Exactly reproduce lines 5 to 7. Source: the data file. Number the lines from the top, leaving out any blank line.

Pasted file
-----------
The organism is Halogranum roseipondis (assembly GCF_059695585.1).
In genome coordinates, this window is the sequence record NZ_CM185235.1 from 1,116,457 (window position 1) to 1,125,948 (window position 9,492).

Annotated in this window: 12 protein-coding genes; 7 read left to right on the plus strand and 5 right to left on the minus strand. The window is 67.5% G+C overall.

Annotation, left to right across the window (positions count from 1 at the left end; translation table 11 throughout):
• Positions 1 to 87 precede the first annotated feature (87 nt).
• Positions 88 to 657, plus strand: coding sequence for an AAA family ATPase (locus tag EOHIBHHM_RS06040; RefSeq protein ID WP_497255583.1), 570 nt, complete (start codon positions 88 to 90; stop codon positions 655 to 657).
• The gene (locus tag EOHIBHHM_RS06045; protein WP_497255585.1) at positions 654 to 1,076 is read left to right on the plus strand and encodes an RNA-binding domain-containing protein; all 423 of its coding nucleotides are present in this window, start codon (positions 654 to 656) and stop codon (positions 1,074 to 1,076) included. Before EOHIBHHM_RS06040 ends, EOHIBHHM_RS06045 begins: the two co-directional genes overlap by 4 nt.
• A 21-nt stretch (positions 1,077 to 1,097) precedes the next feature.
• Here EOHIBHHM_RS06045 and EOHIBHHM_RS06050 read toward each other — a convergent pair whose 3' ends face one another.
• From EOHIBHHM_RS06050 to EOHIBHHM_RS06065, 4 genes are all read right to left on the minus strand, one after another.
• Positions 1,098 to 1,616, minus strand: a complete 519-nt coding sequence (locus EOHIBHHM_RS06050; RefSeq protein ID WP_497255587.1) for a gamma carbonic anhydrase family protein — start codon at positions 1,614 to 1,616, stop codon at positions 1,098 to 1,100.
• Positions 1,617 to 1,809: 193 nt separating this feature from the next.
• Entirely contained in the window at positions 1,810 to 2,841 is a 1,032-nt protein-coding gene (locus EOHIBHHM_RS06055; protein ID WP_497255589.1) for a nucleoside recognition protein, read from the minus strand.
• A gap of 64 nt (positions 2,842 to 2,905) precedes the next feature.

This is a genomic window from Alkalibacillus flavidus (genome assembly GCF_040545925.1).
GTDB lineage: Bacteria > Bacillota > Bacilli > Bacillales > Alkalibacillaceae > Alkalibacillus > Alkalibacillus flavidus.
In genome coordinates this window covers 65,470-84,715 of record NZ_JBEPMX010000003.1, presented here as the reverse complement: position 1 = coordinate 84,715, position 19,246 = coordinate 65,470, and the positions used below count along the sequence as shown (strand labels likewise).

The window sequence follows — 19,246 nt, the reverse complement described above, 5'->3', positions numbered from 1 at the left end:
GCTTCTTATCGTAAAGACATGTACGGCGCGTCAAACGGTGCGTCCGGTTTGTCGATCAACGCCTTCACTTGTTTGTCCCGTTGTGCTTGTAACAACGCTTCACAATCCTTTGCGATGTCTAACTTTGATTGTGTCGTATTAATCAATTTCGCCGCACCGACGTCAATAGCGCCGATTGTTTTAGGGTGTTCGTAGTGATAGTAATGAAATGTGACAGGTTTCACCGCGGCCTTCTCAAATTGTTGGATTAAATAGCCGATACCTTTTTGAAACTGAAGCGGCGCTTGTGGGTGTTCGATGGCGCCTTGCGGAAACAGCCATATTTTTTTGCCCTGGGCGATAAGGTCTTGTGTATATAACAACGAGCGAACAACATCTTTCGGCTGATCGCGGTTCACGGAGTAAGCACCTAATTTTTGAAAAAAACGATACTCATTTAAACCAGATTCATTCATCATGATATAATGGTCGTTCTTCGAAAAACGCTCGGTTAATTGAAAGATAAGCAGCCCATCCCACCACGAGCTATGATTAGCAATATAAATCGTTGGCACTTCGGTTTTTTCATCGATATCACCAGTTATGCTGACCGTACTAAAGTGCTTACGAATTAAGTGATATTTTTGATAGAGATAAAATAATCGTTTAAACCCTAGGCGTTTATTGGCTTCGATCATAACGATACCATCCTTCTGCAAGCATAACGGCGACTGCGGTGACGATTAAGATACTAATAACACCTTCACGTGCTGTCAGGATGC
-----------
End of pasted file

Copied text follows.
• Positions 1 to 87 precede the first annotated feature (87 nt).
• Positions 88 to 657, plus strand: coding sequence for an AAA family ATPase (locus tag EOHIBHHM_RS06040; RefSeq protein ID WP_497255583.1), 570 nt, complete (start codon positions 88 to 90; stop codon positions 655 to 657).
• The gene (locus tag EOHIBHHM_RS06045; protein WP_497255585.1) at positions 654 to 1,076 is read left to right on the plus strand and encodes an RNA-binding domain-containing protein; all 423 of its coding nucleotides are present in this window, start codon (positions 654 to 656) and stop codon (positions 1,074 to 1,076) included. Before EOHIBHHM_RS06040 ends, EOHIBHHM_RS06045 begins: the two co-directional genes overlap by 4 nt.